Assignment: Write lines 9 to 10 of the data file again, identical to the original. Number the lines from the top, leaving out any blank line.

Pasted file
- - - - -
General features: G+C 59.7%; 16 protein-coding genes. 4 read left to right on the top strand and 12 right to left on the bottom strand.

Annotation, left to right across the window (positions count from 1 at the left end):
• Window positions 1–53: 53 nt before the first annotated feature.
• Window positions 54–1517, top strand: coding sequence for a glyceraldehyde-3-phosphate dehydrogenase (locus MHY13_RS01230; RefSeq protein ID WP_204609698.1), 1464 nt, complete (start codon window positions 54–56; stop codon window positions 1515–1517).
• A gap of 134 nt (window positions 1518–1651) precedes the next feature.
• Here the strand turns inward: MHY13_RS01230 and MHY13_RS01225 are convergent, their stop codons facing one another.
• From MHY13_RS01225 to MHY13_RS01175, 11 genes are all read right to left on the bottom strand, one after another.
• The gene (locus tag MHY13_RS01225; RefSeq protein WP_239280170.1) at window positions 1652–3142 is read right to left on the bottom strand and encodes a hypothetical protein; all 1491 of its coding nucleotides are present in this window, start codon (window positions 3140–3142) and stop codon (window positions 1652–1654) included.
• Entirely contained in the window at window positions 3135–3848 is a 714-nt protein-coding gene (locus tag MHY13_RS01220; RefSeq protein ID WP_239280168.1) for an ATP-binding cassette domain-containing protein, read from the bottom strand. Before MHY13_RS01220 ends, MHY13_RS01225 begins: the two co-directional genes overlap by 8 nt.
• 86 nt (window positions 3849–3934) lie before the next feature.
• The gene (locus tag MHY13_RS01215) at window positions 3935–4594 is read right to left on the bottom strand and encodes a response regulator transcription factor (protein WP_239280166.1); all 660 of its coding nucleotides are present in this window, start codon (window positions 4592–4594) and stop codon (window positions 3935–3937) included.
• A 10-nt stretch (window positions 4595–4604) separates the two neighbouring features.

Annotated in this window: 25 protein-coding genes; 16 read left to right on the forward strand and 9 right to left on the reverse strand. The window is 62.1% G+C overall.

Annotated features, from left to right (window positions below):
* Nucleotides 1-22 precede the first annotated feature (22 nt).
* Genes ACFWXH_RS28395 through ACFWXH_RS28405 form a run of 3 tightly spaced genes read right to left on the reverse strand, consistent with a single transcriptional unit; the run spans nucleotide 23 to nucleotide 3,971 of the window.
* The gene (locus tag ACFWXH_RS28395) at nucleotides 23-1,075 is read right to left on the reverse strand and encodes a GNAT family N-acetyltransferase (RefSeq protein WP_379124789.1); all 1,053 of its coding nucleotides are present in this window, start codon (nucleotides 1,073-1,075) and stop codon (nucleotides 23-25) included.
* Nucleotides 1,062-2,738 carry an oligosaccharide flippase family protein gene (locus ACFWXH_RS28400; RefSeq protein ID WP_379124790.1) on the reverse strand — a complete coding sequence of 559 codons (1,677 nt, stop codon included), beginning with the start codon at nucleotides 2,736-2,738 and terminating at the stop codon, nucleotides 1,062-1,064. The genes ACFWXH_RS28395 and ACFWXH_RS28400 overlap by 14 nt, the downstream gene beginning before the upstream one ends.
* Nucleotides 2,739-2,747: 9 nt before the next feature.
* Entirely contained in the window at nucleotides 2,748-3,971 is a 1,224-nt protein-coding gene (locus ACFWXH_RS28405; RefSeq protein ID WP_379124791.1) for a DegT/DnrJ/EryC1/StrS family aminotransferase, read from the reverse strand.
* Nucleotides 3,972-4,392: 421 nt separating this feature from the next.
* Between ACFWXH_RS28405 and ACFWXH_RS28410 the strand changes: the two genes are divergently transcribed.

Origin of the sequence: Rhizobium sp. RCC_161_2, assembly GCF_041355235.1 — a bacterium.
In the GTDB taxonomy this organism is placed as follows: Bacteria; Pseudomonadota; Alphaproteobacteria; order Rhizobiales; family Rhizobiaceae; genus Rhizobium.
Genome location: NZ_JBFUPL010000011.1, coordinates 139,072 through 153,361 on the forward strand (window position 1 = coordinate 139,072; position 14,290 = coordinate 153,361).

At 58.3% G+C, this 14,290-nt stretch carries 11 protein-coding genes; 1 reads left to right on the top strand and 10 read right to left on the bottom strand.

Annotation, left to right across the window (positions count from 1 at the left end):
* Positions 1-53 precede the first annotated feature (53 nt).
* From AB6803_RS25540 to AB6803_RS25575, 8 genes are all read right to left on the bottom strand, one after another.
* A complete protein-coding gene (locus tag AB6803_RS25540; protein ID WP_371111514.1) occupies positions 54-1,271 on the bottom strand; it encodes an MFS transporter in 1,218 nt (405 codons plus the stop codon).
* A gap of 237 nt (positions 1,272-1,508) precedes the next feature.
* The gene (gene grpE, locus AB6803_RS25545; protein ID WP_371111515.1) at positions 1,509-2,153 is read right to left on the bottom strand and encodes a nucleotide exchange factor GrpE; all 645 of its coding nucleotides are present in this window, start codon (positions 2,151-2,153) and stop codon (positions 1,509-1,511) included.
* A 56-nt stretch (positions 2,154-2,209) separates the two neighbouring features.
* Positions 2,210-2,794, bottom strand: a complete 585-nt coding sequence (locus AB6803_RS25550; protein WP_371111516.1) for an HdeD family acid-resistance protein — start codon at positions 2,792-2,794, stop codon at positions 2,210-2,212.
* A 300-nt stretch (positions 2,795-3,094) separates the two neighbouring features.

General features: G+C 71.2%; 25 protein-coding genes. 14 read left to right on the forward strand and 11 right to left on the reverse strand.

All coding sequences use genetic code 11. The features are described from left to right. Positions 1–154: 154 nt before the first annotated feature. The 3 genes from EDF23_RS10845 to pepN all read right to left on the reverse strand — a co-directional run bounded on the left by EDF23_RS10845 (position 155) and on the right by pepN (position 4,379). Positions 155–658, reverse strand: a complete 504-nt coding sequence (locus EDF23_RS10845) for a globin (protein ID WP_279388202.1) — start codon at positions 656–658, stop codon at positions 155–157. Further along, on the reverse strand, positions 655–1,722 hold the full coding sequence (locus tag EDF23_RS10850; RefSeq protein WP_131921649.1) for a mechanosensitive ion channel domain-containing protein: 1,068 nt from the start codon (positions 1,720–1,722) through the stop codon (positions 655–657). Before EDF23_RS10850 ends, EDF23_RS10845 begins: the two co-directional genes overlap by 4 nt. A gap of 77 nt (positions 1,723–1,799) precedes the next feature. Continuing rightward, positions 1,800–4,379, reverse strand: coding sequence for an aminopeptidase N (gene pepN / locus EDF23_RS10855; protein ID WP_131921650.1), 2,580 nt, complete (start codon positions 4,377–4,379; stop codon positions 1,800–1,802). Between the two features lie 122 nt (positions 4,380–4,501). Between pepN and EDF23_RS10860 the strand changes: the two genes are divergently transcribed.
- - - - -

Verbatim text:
• Entirely contained in the window at window positions 3135–3848 is a 714-nt protein-coding gene (locus tag MHY13_RS01220; RefSeq protein ID WP_239280168.1) for an ATP-binding cassette domain-containing protein, read from the bottom strand. Before MHY13_RS01220 ends, MHY13_RS01225 begins: the two co-directional genes overlap by 8 nt.
• 86 nt (window positions 3849–3934) lie before the next feature.